• The experimental procedure is as follows. Firstly, 50 mL of rare-earth lixivium was stirred continuously in the reactor and dropped on to an aliquot of ammonium carbonate solution at room temperature. The whiter rare-earth carbonates precipitations can form by adding an appropriate amount of crystallization nucleus and laid overnight. The rare-earth carbonate precipitation particle is gradually becoming larger. This behavior is typical of the crystalline process [23].

      In this experiment, to optimize the process of rare-earth carbonation, the precipitation conditions include the following: the rare-earth contents in lixivium of 0.3 g/L, the concentration of ammonium bicarbonate of 2wt%, the stirring speed of 300 r/min, the precipitation reaction temperature of 60°C, and addition of crystal seed of 0.4 g/L. Finally, after precipitation, the products must be laid overnight.

      Furthermore, the precipitation was separated by filtration, washed with ion exchange water, and dried at 105°C for more than 2 h. The large-sized particles and the crystalline shape of rare-earth carbonate can be obtained by strictly controlling the optimal precipitation process conditions such as the stirring intensity, the precipitation reaction temperature, the reactant ratio ([NH4HCO3]/[REO] molar ratio), the concentration of rare-earth elements, the impurity content, and the amount of crystal seeds added.

    • The content of rare-earth elements in lixivium was determined by EDTA (ethylenediamine tetraacetic acid) volumetric titration methods: α-benzoin oxime was used to precipitate heavy metal ions, acetylacetone was used to mask aluminum ion, ascorbicacid was used to reduce ferric iron to ferrous iron, and sulfosalicylic acid was used to mask ferrous iron. For using hexamethylenetetramine as a buffer and xylenol-orange as an indicator, titration with EDTA was used to analyze the concentration of rare-earth elements [22]. The content of rare-earth ore in the crystalline RE carbonate product was determined by the gravimetric method of oxalic acid precipitation, according to the national standard [24]. The impurity of the crystalline RE carbonate product was determined by the spectrophotometry method using o-phenanthroline, chromazurine, and silicomolybdic-blue [25]. The rare-earth partitioning of the ore samples was determined using inductively coupled plasma mass spectrometry (ICP−MS) [22]. Moreover, the thermogravimetric (TG) analysis of the crystalline rare-earth carbonate was performed on a TG209F3Tarsus® thermal gravimetric analyzer (NETZSCH TG 209F3, NETZSCH, Germany) at a heating rate of 10°C/min, temperature ranging from room temperature to 800°C, and a dynamic air flow of 60 mL/min. The crystalline rare-earth carbonate sample mass was 1.2218 mg, which was placed in corundum crucibles and heated. All the records were corrected using the baseline subtraction (a run without samples under the same conditions).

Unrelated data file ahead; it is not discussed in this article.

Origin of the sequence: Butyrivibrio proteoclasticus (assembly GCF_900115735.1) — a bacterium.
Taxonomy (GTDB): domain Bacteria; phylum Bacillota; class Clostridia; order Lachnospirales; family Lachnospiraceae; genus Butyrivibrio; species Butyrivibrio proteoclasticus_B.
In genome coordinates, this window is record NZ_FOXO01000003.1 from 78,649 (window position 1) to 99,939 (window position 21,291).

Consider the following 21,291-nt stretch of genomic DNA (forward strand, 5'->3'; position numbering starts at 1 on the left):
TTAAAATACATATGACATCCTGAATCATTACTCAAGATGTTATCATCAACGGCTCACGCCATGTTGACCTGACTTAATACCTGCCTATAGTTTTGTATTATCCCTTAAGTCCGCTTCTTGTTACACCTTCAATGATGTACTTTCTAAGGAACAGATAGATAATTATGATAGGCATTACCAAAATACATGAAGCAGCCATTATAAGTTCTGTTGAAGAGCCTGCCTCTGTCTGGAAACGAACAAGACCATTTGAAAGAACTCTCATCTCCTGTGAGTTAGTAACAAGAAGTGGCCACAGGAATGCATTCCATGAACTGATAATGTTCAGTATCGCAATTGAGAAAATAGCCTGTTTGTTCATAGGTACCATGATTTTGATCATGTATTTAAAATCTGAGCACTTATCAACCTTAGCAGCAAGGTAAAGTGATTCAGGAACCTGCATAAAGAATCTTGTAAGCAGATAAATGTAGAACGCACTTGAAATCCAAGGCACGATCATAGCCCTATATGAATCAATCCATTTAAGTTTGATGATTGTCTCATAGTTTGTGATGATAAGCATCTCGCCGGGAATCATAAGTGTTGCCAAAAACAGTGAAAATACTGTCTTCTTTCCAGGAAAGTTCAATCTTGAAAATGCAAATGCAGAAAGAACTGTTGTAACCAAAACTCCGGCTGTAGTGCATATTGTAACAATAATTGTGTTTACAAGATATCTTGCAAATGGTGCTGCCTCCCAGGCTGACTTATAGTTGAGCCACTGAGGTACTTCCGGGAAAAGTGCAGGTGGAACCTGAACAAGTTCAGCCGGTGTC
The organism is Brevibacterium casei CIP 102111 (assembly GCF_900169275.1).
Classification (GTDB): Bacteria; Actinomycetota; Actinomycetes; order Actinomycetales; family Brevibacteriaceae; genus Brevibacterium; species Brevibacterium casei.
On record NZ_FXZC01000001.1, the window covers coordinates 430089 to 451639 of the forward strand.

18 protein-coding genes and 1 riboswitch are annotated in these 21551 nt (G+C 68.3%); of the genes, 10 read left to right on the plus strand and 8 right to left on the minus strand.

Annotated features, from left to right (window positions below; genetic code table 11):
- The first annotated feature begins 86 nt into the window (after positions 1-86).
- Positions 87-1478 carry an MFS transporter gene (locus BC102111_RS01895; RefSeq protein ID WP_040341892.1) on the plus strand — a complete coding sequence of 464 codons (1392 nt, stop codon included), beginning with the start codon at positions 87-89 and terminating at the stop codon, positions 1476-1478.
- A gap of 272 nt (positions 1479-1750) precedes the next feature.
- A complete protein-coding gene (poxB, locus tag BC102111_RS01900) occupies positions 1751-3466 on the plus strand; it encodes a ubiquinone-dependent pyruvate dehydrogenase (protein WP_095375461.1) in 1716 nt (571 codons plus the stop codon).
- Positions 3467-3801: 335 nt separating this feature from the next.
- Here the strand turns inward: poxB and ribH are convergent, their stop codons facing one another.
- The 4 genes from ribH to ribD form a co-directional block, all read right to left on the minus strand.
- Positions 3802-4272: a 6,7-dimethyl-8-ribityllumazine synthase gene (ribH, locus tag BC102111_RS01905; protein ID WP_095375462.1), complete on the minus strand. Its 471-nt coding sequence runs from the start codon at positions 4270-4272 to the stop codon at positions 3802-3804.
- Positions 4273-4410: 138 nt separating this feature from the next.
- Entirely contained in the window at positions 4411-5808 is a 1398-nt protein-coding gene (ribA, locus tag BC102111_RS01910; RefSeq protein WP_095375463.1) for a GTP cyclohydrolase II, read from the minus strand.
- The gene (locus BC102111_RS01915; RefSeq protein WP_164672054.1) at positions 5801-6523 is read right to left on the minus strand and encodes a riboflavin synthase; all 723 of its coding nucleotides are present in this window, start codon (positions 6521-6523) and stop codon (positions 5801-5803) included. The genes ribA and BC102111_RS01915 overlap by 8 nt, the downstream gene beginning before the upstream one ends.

• The crystalline rare-earth carbonates were characterized by a Fourier transform infrared spectrometer (FTIR, Nicolet FTIR-7600, Nicolet Co., Ltd.). The test specimens were prepared using the KBr-disk method with thin (>20 mg/m2), lightly loaded (<1%), KBr-supported (KBr, spectroscopy grade) discs. The FTIR spectra were obtained at a resolution of 4 cm−1 over the range between 4000 and 400 cm−1.

      An X-ray diffraction analysis (XRD) of the samples was performed using a powder X-ray diffractometer (Shimadzu XRD-7000, Shimazu, Japan) at a room temperature with scanning step of 0.1° in the 2θ range of 10°–80° (Cu Kα 1 monochromator camera radiation). The scanning electron microscope (SEM) images of the crystalline rare-earth carbonates were determined by Jiangxi academy of sciences analysis and test center with JSM-6460LV.

    3.   Results and discussion
    • When ammonium bicarbonate was dissolved in water, hydrolysis and ionization occurred in the solution; the equilibrium of which can be described as follows [26]: